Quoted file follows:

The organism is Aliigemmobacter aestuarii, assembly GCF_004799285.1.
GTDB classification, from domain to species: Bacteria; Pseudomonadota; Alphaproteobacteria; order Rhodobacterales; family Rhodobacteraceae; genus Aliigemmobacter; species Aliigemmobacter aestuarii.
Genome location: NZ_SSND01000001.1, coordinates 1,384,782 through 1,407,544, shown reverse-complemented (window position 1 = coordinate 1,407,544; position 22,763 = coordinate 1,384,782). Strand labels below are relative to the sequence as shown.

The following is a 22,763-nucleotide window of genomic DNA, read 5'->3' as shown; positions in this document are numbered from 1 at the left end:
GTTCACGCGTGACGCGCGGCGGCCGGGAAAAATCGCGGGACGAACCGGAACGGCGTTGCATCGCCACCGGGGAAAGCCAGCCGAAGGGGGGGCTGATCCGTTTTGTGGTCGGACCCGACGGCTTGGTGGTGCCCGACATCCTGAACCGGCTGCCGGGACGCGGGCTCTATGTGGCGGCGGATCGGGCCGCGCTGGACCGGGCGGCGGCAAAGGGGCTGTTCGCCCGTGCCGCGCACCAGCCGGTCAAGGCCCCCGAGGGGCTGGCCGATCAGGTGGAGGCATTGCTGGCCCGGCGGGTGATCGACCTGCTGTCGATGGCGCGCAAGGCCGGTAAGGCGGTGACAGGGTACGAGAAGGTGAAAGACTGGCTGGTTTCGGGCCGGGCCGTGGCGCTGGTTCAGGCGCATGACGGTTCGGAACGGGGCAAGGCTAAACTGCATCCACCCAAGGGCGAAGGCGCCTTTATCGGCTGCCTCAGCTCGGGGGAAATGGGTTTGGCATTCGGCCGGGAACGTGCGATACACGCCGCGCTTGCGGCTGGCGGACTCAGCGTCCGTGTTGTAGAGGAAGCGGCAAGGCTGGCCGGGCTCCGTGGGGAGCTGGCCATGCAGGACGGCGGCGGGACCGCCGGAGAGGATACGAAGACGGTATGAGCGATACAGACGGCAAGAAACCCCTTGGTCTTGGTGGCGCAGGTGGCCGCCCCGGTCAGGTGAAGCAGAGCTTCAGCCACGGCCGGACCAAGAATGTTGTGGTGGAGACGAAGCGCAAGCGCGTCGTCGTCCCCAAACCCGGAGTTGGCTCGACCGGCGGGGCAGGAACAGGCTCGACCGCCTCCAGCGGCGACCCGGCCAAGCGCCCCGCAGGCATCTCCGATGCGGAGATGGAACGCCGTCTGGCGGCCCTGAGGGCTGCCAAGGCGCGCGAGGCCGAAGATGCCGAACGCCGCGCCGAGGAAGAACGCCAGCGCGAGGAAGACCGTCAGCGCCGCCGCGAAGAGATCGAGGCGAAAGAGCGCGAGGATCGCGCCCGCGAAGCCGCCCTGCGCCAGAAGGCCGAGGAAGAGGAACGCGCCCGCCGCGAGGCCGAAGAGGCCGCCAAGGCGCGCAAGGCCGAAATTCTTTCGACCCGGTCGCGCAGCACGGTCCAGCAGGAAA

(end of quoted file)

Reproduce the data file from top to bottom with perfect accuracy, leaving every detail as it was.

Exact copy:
The organism is Aliigemmobacter aestuarii, assembly GCF_004799285.1.
GTDB classification, from domain to species: Bacteria; Pseudomonadota; Alphaproteobacteria; order Rhodobacterales; family Rhodobacteraceae; genus Aliigemmobacter; species Aliigemmobacter aestuarii.
Genome location: NZ_SSND01000001.1, coordinates 1,384,782 through 1,407,544, shown reverse-complemented (window position 1 = coordinate 1,407,544; position 22,763 = coordinate 1,384,782). Strand labels below are relative to the sequence as shown.

The following is a 22,763-nucleotide window of genomic DNA, read 5'->3' as shown; positions in this document are numbered from 1 at the left end:
GTTCACGCGTGACGCGCGGCGGCCGGGAAAAATCGCGGGACGAACCGGAACGGCGTTGCATCGCCACCGGGGAAAGCCAGCCGAAGGGGGGGCTGATCCGTTTTGTGGTCGGACCCGACGGCTTGGTGGTGCCCGACATCCTGAACCGGCTGCCGGGACGCGGGCTCTATGTGGCGGCGGATCGGGCCGCGCTGGACCGGGCGGCGGCAAAGGGGCTGTTCGCCCGTGCCGCGCACCAGCCGGTCAAGGCCCCCGAGGGGCTGGCCGATCAGGTGGAGGCATTGCTGGCCCGGCGGGTGATCGACCTGCTGTCGATGGCGCGCAAGGCCGGTAAGGCGGTGACAGGGTACGAGAAGGTGAAAGACTGGCTGGTTTCGGGCCGGGCCGTGGCGCTGGTTCAGGCGCATGACGGTTCGGAACGGGGCAAGGCTAAACTGCATCCACCCAAGGGCGAAGGCGCCTTTATCGGCTGCCTCAGCTCGGGGGAAATGGGTTTGGCATTCGGCCGGGAACGTGCGATACACGCCGCGCTTGCGGCTGGCGGACTCAGCGTCCGTGTTGTAGAGGAAGCGGCAAGGCTGGCCGGGCTCCGTGGGGAGCTGGCCATGCAGGACGGCGGCGGGACCGCCGGAGAGGATACGAAGACGGTATGAGCGATACAGACGGCAAGAAACCCCTTGGTCTTGGTGGCGCAGGTGGCCGCCCCGGTCAGGTGAAGCAGAGCTTCAGCCACGGCCGGACCAAGAATGTTGTGGTGGAGACGAAGCGCAAGCGCGTCGTCGTCCCCAAACCCGGAGTTGGCTCGACCGGCGGGGCAGGAACAGGCTCGACCGCCTCCAGCGGCGACCCGGCCAAGCGCCCCGCAGGCATCTCCGATGCGGAGATGGAACGCCGTCTGGCGGCCCTGAGGGCTGCCAAGGCGCGCGAGGCCGAAGATGCCGAACGCCGCGCCGAGGAAGAACGCCAGCGCGAGGAAGACCGTCAGCGCCGCCGCGAAGAGATCGAGGCGAAAGAGCGCGAGGATCGCGCCCGCGAAGCCGCCCTGCGCCAGAAGGCCGAGGAAGAGGAACGCGCCCGCCGCGAGGCCGAAGAGGCCGCCAAGGCGCGCAAGGCCGAAATTCTTTCGACCCGGTCGCGCAGCACGGTCCAGCAGGAAA